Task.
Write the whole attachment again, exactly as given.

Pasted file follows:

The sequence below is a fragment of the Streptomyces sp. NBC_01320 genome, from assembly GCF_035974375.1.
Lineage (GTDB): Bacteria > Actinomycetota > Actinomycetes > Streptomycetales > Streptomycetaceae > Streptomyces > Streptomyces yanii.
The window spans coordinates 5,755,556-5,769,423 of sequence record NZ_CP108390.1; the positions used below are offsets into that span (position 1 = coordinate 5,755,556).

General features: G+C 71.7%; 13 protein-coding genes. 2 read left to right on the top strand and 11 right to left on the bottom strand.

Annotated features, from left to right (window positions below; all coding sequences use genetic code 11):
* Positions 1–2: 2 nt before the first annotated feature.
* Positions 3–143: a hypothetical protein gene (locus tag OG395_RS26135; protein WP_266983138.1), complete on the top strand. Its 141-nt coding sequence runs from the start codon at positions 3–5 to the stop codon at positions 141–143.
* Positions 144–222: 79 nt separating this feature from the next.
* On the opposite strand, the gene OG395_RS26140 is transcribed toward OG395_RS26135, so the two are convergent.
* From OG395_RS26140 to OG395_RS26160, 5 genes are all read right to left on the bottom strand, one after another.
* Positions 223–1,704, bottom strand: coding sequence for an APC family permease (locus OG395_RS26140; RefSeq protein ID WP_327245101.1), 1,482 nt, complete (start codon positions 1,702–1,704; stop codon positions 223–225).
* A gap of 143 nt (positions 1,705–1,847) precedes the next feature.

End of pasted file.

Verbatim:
The sequence below is a fragment of the Streptomyces sp. NBC_01320 genome, from assembly GCF_035974375.1.
Lineage (GTDB): Bacteria > Actinomycetota > Actinomycetes > Streptomycetales > Streptomycetaceae > Streptomyces > Streptomyces yanii.
The window spans coordinates 5,755,556-5,769,423 of sequence record NZ_CP108390.1; the positions used below are offsets into that span (position 1 = coordinate 5,755,556).

General features: G+C 71.7%; 13 protein-coding genes. 2 read left to right on the top strand and 11 right to left on the bottom strand.

Annotated features, from left to right (window positions below; all coding sequences use genetic code 11):
* Positions 1–2: 2 nt before the first annotated feature.
* Positions 3–143: a hypothetical protein gene (locus tag OG395_RS26135; protein WP_266983138.1), complete on the top strand. Its 141-nt coding sequence runs from the start codon at positions 3–5 to the stop codon at positions 141–143.
* Positions 144–222: 79 nt separating this feature from the next.
* On the opposite strand, the gene OG395_RS26140 is transcribed toward OG395_RS26135, so the two are convergent.
* From OG395_RS26140 to OG395_RS26160, 5 genes are all read right to left on the bottom strand, one after another.
* Positions 223–1,704, bottom strand: coding sequence for an APC family permease (locus OG395_RS26140; RefSeq protein ID WP_327245101.1), 1,482 nt, complete (start codon positions 1,702–1,704; stop codon positions 223–225).
* A gap of 143 nt (positions 1,705–1,847) precedes the next feature.